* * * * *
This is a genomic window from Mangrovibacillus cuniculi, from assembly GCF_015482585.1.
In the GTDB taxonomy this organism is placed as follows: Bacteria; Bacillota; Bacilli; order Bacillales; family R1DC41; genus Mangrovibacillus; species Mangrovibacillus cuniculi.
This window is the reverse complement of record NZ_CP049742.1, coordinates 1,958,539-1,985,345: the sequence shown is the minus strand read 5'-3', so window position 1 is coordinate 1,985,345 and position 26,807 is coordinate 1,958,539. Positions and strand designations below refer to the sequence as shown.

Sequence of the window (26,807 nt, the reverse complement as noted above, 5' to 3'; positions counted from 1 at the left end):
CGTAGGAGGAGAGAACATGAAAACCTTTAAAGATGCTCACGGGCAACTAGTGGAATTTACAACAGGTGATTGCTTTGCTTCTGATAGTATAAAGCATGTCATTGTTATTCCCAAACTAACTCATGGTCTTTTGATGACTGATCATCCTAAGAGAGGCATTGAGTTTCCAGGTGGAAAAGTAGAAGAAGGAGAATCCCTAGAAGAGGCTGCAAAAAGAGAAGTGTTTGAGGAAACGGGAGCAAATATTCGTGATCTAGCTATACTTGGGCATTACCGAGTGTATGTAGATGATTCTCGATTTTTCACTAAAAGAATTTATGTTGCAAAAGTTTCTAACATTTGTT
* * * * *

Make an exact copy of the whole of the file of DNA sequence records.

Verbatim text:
This is a genomic window from Mangrovibacillus cuniculi, from assembly GCF_015482585.1.
In the GTDB taxonomy this organism is placed as follows: Bacteria; Bacillota; Bacilli; order Bacillales; family R1DC41; genus Mangrovibacillus; species Mangrovibacillus cuniculi.
This window is the reverse complement of record NZ_CP049742.1, coordinates 1,958,539-1,985,345: the sequence shown is the minus strand read 5'-3', so window position 1 is coordinate 1,985,345 and position 26,807 is coordinate 1,958,539. Positions and strand designations below refer to the sequence as shown.

Sequence of the window (26,807 nt, the reverse complement as noted above, 5' to 3'; positions counted from 1 at the left end):
CGTAGGAGGAGAGAACATGAAAACCTTTAAAGATGCTCACGGGCAACTAGTGGAATTTACAACAGGTGATTGCTTTGCTTCTGATAGTATAAAGCATGTCATTGTTATTCCCAAACTAACTCATGGTCTTTTGATGACTGATCATCCTAAGAGAGGCATTGAGTTTCCAGGTGGAAAAGTAGAAGAAGGAGAATCCCTAGAAGAGGCTGCAAAAAGAGAAGTGTTTGAGGAAACGGGAGCAAATATTCGTGATCTAGCTATACTTGGGCATTACCGAGTGTATGTAGATGATTCTCGATTTTTCACTAAAAGAATTTATGTTGCAAAAGTTTCTAACATTTGTT